Distributed Timers With Node.js and Skyring


orking with timers a distributed system is a really nasty problem that pops up more often than most people would like. Something as simple an useful as setTimeout / clearTimeout becomes brittle, unreliable and a bottle neck in today's stateless scaleable server mindset. Basically, I need to be able to set a timer somewhere in a cluster with out knowing or caring about what server. And reversely, I need to be able to cancel that timer without having to know where in the cluster that timer lives. But before we can start to understand possible solutions, let's dive into a use case to understand the problem and why existing solutions aren't suitable replacements.


Un-send an email - A simple example might be providing an email service that allows people to cancel an email they have sent if it is within a 10 second window. We can't really un-send an email, but we can just not send it until our window has lapsed. Or more accurately, send it after 10 seconds giving the end user a way to cancel the act of sending. There are many ways we could do this, but for the purpose of this post - timers.

Telemarketer auto dial - A more complex example, we could consider a telemarketer using an automated dialer. Once the telemarketer has finished talking with Person A, They are given a small window of time to take some notes and dial Person B. If they don't start dialing with in the given window, the system dials the next person on the list of numbers. The act of manual dialing stops the auto-dial timer so Person C isn't dialed the same time Person B is dialed. Timers make a lot of sense here.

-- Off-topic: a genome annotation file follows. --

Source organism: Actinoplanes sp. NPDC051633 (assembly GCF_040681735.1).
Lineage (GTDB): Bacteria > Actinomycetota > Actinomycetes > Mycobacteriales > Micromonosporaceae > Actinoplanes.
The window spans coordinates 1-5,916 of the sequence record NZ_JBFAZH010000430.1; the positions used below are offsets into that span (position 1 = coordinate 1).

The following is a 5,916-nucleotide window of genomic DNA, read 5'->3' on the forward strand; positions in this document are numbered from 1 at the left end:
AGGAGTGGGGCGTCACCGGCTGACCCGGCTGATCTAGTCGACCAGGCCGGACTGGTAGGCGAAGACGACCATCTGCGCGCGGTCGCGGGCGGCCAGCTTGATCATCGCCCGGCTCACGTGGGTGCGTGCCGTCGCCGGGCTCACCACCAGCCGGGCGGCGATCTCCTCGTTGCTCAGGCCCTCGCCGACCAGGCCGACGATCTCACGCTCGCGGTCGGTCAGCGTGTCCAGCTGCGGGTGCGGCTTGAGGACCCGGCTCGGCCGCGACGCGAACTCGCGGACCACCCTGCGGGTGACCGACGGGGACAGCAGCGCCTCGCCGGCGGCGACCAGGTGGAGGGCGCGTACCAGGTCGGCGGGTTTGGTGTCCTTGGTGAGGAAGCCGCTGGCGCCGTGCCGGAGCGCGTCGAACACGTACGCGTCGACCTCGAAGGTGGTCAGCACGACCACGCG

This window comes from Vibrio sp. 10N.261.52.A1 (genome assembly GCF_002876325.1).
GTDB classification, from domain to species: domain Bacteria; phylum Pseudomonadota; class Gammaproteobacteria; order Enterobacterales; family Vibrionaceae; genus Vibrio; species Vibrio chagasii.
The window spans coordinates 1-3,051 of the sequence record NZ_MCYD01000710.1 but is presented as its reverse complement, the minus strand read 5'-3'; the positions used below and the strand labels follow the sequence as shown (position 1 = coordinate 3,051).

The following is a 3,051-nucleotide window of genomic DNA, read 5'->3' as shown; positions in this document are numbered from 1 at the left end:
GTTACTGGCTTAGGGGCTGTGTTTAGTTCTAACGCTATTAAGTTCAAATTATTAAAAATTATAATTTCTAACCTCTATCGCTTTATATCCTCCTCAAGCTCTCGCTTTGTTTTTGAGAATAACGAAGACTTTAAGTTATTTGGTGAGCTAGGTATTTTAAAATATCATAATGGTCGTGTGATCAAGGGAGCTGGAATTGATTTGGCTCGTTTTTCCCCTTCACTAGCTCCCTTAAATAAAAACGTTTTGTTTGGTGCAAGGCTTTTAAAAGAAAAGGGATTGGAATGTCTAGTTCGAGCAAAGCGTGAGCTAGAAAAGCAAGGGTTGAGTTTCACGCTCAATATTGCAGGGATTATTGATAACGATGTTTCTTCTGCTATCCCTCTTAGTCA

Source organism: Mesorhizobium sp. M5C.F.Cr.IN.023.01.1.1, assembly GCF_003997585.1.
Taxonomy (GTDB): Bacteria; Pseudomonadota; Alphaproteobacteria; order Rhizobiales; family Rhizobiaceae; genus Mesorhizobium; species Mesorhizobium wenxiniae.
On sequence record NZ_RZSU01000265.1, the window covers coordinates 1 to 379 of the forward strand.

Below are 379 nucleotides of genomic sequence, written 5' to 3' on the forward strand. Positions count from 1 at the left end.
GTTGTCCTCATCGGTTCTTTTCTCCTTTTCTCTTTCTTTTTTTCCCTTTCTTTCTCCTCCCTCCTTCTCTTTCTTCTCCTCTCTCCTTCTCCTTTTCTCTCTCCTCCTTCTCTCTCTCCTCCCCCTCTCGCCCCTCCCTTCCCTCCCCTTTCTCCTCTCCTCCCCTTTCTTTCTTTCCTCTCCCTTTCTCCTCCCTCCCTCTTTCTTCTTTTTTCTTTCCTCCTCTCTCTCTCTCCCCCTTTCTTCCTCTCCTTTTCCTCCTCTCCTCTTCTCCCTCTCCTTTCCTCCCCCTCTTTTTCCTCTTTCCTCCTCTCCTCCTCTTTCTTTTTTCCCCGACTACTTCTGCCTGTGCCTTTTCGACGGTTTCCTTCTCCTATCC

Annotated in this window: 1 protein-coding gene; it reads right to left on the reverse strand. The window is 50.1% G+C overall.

For these short to medium delays setTimeout is a really good fit. They are kept in memory, asynchronous, give us a rather high level of precision, deal with an arbitrary delay on an arbitrary action. More importantly we can cancel it if we want to. Simple, to the point and very easy to reason about. However, in distributed systems, we loose track of which servers are managing which timers in the event we want to cancel it. Which is the critical criteria of our solution. Let's take a look at a couple of existing solutions out there that we could utilize to work around this.

Existing solutions

Message brokers

RabbitMQ is one of the go to solutions for effectively queuing up work. But for situations like above, there are a couple of inherent problems. For one, messages are virtually impossible to delete. It just isn't apart of the AMQP protocol. Once a message goes into a queue, the only way to get it out is consume the message, or delete / purge to queue. Not really what we are after.

Message Broker

ˈmesij ˈbrōkər -n, --noun
  1. arrange or negotiate (a settlement, deal, or plan).
  2. an intermediary program module that translates a message from the formal messaging protocol of the sender to the formal messaging protocol of the receiver

Secondly, there isn't a way to delay the delivery of a message - they are consumed as fast as a consumer can pull them off the queue. This is also not really great for our use cases. Another pain point is the scalability of message brokers. While it is possible, it tends to be a bit complex.